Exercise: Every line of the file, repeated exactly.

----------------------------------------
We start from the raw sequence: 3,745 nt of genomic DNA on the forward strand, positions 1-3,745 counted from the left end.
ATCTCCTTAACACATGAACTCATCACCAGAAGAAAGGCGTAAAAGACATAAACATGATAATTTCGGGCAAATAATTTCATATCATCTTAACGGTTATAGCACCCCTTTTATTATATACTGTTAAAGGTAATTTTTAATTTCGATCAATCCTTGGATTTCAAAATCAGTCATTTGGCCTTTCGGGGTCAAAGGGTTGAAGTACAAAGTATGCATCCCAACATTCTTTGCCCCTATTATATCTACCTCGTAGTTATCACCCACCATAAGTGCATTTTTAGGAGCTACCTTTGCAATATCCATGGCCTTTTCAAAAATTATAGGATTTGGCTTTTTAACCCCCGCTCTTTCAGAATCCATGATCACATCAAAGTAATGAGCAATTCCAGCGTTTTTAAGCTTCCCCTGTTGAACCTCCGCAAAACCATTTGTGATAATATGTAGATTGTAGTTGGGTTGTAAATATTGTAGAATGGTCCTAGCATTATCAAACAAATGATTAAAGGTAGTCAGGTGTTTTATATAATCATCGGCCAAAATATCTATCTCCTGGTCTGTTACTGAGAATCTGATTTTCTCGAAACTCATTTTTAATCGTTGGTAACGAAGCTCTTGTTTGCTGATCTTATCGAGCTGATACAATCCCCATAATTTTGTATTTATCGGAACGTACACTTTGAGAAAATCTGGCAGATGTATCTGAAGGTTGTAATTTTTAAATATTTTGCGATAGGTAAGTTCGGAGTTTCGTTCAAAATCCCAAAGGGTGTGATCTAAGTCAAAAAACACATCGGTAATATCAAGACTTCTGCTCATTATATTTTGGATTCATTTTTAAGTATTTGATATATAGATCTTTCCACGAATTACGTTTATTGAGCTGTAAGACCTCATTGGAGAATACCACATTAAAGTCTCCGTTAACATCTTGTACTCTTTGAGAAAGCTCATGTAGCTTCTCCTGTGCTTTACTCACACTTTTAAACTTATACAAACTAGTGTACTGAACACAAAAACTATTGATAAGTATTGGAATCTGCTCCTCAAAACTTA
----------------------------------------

We start from the raw sequence: 3,745 nt of genomic DNA on the forward strand, positions 1-3,745 counted from the left end.
ATCTCCTTAACACATGAACTCATCACCAGAAGAAAGGCGTAAAAGACATAAACATGATAATTTCGGGCAAATAATTTCATATCATCTTAACGGTTATAGCACCCCTTTTATTATATACTGTTAAAGGTAATTTTTAATTTCGATCAATCCTTGGATTTCAAAATCAGTCATTTGGCCTTTCGGGGTCAAAGGGTTGAAGTACAAAGTATGCATCCCAACATTCTTTGCCCCTATTATATCTACCTCGTAGTTATCACCCACCATAAGTGCATTTTTAGGAGCTACCTTTGCAATATCCATGGCCTTTTCAAAAATTATAGGATTTGGCTTTTTAACCCCCGCTCTTTCAGAATCCATGATCACATCAAAGTAATGAGCAATTCCAGCGTTTTTAAGCTTCCCCTGTTGAACCTCCGCAAAACCATTTGTGATAATATGTAGATTGTAGTTGGGTTGTAAATATTGTAGAATGGTCCTAGCATTATCAAACAAATGATTAAAGGTAGTCAGGTGTTTTATATAATCATCGGCCAAAATATCTATCTCCTGGTCTGTTACTGAGAATCTGATTTTCTCGAAACTCATTTTTAATCGTTGGTAACGAAGCTCTTGTTTGCTGATCTTATCGAGCTGATACAATCCCCATAATTTTGTATTTATCGGAACGTACACTTTGAGAAAATCTGGCAGATGTATCTGAAGGTTGTAATTTTTAAATATTTTGCGATAGGTAAGTTCGGAGTTTCGTTCAAAATCCCAAAGGGTGTGATCTAAGTCAAAAAACACATCGGTAATATCAAGACTTCTGCTCATTATATTTTGGATTCATTTTTAAGTATTTGATATATAGATCTTTCCACGAATTACGTTTATTGAGCTGTAAGACCTCATTGGAGAATACCACATTAAAGTCTCCGTTAACATCTTGTACTCTTTGAGAAAGCTCATGTAGCTTCTCCTGTGCTTTACTCACACTTTTAAACTTATACAAACTAGTGTACTGAACACAAAAACTATTGATAAGTATTGGAATCTGCTCCTCAAAACTTA